Getting on with designing “What’s Next”

S adly, the world is never quite so simple as politicians would have us believe. Our politicians have, for some time now, been failing to address the real challenges we face. Democratic capitalism involves continuously balancing interests. Governments help us do that. A government, well functioning, complements the market. It serves individual appetites, our shared interests (e.g., enforcing contracts, promoting public education), and our collective moral and philosophical aspirations.

People have preferences for the world around them: less hunger, more democracy. less torture, and so on. They can and do pursue these goals privately. In a democracy, however, we can also press for public action to advance these values. Should it be any surprise that the solutions (the pattern of government programs to address the values we share) developed 50-70 years ago no longer work? Is it any surprise that our public education system, designed in the early decades of the last century, continues to sink? Or, that our patchwork of public assistance programs — everything from food stamps to workforce development — is terribly inefficient?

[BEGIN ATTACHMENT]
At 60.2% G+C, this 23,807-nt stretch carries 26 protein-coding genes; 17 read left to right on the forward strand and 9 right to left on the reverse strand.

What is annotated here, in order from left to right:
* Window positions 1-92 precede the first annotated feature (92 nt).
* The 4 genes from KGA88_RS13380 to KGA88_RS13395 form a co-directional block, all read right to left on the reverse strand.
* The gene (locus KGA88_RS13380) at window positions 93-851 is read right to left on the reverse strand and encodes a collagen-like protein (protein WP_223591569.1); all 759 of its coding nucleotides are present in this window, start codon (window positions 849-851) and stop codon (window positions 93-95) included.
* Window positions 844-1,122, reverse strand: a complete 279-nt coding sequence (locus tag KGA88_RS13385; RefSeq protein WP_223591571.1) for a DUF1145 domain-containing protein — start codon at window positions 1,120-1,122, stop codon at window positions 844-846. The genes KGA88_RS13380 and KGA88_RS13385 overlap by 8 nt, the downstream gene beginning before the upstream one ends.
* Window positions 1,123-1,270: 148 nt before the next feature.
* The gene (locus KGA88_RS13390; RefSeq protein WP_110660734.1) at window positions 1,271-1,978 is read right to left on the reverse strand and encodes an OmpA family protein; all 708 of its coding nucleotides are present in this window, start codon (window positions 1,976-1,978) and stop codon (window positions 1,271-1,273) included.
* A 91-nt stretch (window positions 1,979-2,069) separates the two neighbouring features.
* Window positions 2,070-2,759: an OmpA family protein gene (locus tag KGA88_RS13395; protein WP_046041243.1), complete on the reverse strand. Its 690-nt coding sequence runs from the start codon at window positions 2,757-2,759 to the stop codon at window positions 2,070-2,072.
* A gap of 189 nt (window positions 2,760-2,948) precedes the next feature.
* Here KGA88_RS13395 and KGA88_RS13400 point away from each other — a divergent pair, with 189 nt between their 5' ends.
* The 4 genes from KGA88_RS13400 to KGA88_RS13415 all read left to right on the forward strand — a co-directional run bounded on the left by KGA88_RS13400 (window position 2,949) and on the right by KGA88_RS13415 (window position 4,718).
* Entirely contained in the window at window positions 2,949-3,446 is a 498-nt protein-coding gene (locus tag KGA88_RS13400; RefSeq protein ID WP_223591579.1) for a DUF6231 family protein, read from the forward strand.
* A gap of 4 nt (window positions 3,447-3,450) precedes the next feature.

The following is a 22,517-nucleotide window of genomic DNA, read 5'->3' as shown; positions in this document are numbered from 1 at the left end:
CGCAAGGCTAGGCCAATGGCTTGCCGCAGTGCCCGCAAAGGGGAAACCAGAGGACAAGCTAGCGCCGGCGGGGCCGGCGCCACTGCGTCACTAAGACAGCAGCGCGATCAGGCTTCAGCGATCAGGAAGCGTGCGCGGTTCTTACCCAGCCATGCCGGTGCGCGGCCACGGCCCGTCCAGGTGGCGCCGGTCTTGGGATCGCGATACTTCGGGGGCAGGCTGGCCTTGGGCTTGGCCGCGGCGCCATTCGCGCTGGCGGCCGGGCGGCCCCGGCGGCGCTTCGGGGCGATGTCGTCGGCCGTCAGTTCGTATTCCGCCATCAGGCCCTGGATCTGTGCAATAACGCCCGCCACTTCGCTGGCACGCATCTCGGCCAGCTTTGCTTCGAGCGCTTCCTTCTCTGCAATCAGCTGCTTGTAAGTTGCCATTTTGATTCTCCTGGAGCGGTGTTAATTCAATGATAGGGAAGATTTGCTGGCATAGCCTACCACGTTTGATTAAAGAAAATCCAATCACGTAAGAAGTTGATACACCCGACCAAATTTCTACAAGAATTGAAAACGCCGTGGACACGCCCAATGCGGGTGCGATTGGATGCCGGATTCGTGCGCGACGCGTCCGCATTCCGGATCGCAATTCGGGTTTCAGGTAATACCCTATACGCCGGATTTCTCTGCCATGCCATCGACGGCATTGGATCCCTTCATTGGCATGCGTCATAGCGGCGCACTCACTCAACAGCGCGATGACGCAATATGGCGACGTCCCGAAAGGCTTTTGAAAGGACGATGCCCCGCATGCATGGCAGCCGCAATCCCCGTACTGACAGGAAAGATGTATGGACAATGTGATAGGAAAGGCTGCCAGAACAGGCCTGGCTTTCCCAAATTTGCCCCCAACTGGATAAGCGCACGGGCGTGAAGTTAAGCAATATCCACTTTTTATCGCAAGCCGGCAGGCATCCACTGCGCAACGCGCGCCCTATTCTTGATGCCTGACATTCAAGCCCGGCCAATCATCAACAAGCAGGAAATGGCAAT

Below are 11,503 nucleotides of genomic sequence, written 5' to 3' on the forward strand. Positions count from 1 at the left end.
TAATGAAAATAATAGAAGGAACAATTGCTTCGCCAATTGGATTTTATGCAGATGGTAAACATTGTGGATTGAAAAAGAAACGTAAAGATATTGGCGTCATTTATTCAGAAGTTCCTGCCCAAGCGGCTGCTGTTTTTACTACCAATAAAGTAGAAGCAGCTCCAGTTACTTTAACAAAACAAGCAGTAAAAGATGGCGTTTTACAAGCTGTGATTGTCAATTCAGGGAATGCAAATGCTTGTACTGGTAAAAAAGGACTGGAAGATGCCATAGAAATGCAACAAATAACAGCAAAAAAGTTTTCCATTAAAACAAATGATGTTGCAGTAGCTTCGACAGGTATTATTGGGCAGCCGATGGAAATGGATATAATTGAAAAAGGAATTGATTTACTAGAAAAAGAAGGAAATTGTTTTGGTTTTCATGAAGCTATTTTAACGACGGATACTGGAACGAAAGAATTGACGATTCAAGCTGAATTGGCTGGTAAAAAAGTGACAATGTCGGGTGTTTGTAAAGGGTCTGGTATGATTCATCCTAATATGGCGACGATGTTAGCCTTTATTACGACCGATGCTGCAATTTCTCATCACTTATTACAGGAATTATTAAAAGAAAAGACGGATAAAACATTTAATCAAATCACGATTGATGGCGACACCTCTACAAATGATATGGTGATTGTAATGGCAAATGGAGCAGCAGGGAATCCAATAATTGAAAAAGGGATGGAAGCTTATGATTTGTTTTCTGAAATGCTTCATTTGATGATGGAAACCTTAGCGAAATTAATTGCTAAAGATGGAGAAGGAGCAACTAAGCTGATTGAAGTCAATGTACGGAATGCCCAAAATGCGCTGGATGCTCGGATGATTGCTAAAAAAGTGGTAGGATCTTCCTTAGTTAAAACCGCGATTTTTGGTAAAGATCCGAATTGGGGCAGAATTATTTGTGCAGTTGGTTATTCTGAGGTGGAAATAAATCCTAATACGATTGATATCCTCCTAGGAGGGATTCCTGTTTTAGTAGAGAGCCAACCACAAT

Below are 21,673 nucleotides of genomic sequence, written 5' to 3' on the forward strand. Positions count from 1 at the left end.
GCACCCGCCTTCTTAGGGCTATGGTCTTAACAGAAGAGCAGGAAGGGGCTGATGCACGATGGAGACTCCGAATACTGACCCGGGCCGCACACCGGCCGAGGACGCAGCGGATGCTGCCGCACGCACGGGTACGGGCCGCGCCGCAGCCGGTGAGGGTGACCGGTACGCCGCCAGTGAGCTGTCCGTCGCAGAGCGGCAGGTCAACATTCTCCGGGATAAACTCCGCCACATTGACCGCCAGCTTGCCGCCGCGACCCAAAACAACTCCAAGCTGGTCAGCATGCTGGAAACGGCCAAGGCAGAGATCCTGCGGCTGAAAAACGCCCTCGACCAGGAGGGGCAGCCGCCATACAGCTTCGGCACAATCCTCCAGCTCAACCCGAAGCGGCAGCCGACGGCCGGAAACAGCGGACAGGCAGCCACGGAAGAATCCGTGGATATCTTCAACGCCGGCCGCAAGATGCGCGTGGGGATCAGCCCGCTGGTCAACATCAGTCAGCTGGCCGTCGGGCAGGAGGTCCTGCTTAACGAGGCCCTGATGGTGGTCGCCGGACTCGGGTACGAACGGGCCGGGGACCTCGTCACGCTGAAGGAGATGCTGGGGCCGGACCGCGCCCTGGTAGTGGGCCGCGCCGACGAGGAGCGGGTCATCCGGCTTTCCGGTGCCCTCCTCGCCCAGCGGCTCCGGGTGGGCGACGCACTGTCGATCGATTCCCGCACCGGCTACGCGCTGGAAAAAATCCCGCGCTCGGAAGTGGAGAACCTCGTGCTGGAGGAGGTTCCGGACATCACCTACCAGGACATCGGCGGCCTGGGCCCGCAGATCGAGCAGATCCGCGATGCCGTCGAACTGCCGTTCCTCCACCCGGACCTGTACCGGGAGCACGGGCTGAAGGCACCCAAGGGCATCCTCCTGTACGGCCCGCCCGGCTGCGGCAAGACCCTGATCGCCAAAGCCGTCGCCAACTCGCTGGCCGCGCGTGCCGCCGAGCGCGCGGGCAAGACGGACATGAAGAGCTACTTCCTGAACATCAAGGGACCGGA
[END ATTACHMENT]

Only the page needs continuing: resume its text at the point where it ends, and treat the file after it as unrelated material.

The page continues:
Forty years ago a narrative began to emerge in this country. The narrative runs something like this: our inability to adjust to a new world of globalization has one cause: ineffective government. (Reagan’s first inaugural: “Government is not the solution to our problem; government is the problem.”) In this narrative (which still dominates Fox News and conservative talk radio) our challenge of building a widely shared prosperity involves destroying government (“drown it in the bathtub” as Grover Torquiest once declared).

This narrative, though politically compelling to a minority of Americans, is dangerously wrong. We need now to redesign the institutions of democratic government, following the principles set forth in our founding documents. Tocqueville in the 1830’s recognized that our civic institutions set American democracy apart.

Our founding documents provide the clearest, most resilient framework man has yet devised for democratic governance. As Jefferson implied in a letter to Madison, each generation must take upon itself to interpret these principles in light of changing circumstances. Franklin captured the same idea, I think, upon leaving the Constitutional Convention. According to Maryland delegate James McHenry, “A lady asked Dr. Franklin, ‘Well, Doctor, what have we got a republic or a monarchy?’ ‘A republic,’ replied the Doctor, ‘if you can keep it.’”

For nearly 40 years we have largely failed in this obligation of redesign. Yet, I remain optimistic.